Now, we need to tell Visual Studio where to put the built DLL, so that the debugger can find it. We can use the build events in the project:

  1. For the DLL project, click Project > Properties > Configuration Properties > Build Events > Post Build Event > Command Line.
  2. Enter copy $(TargetPath) "$(DevEnvDir)". Make sure that you have the quotation marks and parentheses right. If you put in a description string, that string will be echoed to the Output window when building. Now, when you rebuild, the debug DLL will be copied to the same directory as Devenv.exe.
  3. Press F5 and see the values in the Debug window! Bring up the Task Manager and notice that the Process ID shown is the same as that of the Devenv.exe debugger process.

To make things more interesting, let's see how our debug code can read the debugger memory. We'll add some code to obscure a desired value, but we'll dig for it in the debug DLL.

  1. Add the following code after the #include "windows.h" line in the main Test code.

    struct MyClass {// normally this will go in #include file
    int mymem1;   // make the 1st few members irrelevant, so debugger won't show interesting info
    int mymem2;
    int mymem3;
    int mymem4;
    int mymem5;
    short *str;   // make this not a string, so debugger won't show it as a string
    MyClass * m_pNextClass;   // self referential, perhaps like a linklist

  2. Add the following code to just before the return statement.

       MyClass * pMyClass = new MyClass();   // declare a new instance of MyClass
    pMyClass->str = new short(8);      // create a heap allocated byte array
    memcpy(pMyClass->str,"NotMe!",7);   // desired value to see in debugger

pMyClass->m_pNextClass = new MyClass(); // make a submember instance pMyClass->m_pNextClass->str = new short(8); // heap allocated submember string memcpy(pMyClass->m_pNextClass ->str,"Bingo!",7); // desired value to see in pMyClass

This code creates a class, **MyClass**, with a pointer to another instance of **MyClass** that contains the desired debug display value.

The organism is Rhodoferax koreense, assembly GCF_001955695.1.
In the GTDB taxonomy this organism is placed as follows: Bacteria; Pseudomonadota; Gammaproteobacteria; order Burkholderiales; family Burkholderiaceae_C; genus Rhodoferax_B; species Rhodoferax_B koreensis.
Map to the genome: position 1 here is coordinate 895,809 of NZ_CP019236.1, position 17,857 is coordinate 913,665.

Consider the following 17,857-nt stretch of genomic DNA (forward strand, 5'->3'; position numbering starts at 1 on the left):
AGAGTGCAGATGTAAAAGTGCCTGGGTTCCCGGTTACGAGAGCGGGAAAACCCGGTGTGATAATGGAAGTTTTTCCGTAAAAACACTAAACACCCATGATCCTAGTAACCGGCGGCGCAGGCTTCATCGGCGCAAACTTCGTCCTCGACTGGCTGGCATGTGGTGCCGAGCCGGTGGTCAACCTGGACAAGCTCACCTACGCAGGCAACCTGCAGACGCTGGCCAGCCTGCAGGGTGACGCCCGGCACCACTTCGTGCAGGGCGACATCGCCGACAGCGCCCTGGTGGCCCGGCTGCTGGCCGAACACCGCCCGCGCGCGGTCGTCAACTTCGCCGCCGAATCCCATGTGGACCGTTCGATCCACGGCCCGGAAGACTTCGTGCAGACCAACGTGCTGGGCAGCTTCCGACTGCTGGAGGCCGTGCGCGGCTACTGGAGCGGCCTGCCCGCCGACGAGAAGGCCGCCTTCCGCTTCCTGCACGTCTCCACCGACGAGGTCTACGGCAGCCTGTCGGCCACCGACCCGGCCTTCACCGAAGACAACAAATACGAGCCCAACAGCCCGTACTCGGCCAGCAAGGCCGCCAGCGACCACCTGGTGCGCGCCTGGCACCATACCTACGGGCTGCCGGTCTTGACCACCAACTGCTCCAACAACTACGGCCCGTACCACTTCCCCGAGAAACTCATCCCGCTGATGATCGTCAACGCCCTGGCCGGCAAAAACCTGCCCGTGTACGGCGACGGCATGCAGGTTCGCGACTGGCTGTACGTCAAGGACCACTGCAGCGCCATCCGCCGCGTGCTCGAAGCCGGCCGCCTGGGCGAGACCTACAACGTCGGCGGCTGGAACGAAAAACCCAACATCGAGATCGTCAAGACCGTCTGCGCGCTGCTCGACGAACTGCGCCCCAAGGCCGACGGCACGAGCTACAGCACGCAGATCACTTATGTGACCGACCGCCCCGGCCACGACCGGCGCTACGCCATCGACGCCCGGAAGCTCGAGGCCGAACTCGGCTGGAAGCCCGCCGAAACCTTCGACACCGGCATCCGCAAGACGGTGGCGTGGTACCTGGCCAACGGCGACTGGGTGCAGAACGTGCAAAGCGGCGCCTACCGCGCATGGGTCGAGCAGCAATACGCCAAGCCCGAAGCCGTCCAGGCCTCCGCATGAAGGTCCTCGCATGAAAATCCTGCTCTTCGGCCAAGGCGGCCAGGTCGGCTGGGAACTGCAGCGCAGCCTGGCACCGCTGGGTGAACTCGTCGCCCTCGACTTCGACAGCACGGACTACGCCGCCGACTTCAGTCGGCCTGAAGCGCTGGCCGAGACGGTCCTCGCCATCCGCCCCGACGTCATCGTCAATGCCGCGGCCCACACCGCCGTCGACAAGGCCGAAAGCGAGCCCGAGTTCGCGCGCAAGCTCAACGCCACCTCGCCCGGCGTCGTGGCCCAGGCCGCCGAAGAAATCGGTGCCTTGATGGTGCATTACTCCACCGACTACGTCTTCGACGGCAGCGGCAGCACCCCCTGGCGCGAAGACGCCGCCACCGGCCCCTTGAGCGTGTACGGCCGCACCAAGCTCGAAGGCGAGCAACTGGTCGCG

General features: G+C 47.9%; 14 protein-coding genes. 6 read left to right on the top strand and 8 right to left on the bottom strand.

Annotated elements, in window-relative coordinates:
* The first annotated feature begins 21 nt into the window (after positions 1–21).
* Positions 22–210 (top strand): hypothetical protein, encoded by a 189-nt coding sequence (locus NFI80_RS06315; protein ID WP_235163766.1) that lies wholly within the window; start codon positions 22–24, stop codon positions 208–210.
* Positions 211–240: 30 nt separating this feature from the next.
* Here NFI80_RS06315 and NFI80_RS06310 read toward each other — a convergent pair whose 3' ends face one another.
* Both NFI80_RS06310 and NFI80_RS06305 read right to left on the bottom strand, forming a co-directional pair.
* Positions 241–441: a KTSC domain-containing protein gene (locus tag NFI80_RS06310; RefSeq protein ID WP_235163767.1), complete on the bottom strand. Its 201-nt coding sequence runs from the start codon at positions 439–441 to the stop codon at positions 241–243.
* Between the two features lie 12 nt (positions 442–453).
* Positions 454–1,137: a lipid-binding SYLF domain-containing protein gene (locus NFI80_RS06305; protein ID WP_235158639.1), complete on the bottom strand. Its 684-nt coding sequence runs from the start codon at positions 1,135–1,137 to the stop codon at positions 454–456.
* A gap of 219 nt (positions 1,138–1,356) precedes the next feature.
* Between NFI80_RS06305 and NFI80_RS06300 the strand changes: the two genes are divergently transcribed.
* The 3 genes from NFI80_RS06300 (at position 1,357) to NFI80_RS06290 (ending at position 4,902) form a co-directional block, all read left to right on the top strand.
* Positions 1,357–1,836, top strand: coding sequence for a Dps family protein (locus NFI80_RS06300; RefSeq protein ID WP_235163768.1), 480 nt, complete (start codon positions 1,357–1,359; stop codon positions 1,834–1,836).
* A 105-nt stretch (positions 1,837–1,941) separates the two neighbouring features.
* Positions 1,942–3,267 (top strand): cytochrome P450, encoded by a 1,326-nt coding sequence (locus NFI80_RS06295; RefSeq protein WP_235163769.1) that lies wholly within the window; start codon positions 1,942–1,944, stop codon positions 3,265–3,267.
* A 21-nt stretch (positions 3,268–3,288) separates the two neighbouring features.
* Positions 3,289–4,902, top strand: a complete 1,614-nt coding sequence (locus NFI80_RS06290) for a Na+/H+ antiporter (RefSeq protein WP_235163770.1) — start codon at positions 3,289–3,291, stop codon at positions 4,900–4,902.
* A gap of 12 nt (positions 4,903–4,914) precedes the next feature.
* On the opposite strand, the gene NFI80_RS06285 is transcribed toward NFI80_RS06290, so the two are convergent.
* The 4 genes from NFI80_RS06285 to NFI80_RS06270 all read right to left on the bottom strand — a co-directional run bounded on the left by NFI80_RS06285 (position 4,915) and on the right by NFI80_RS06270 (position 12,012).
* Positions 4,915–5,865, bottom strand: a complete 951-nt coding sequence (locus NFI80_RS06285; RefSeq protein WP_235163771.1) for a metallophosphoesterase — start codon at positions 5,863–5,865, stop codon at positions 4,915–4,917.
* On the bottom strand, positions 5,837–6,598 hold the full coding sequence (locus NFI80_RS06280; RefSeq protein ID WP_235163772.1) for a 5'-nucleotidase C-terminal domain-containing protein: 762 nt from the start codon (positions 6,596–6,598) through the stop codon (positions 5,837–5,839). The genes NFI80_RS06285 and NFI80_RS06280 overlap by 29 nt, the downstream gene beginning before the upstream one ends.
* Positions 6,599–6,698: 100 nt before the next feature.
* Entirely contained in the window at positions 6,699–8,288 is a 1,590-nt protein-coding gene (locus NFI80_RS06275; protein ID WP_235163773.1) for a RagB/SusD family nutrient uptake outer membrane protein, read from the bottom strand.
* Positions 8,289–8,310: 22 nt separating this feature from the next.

Now, we need to modify the debug DLL to dig for the value.

  1. Copy the same structure definition as above into the debug DLL code. (Typically, these definitions will be in a shared #include file.)

  2. Add the following code.

    ADDIN_API  HRESULT WINAPI EE_MyClass( DWORD dwAddress, DEBUGHELPER *pHelper, int nBase, BOOL bUniStrings, char *pResult, size_t max, DWORD reserved )
    DWORD nGot=0;
    MyClass oMyClass;
    pHelper->ReadDebuggeeMemory(pHelper,dwAddress,sizeof(oMyClass),&oMyClass,&nGot); // read the debuggee's structure
    char szMainStr[100];
    char szMemberStr[100];
    *szMemberStr=0;   // init to empty string
    if (oMyClass.m_pNextClass)   // if there's a sub member
    MyClass oNextClass;
    pHelper->ReadDebuggeeMemory(pHelper,(DWORD)oMyClass.m_pNextClass,sizeof(oNextClass),&oNextClass,&nGot); // read it
    pHelper->ReadDebuggeeMemory(pHelper,(DWORD)oNextClass.str,sizeof(szMemberStr),&szMemberStr,&nGot);      // read it's string
    pHelper->ReadDebuggeeMemory(pHelper,(DWORD)oMyClass.str,sizeof(szMainStr),szMainStr,&nGot);   // read the string of the main struct
    wsprintf(pResult,"MyClass string is '%s'. Submem = '%s'",szMainStr,szMemberStr);
    return S_OK;

  3. Press F5, and Bingo! You can still drill down into the class manually as before, so you haven't lost any functionality.

The debug DLL can be rebuilt even while debugging: it's loaded/unloaded as needed by the debugger. This means that persisting values might be cumbersome. I've used custom registry keys for persisting values, such as global variables.

I've been using this debug expression evaluator architecture for years for huge projects, including Visual Foxpro and Visual Basic.NET, and I find it indispensable and a huge time saver.

See also: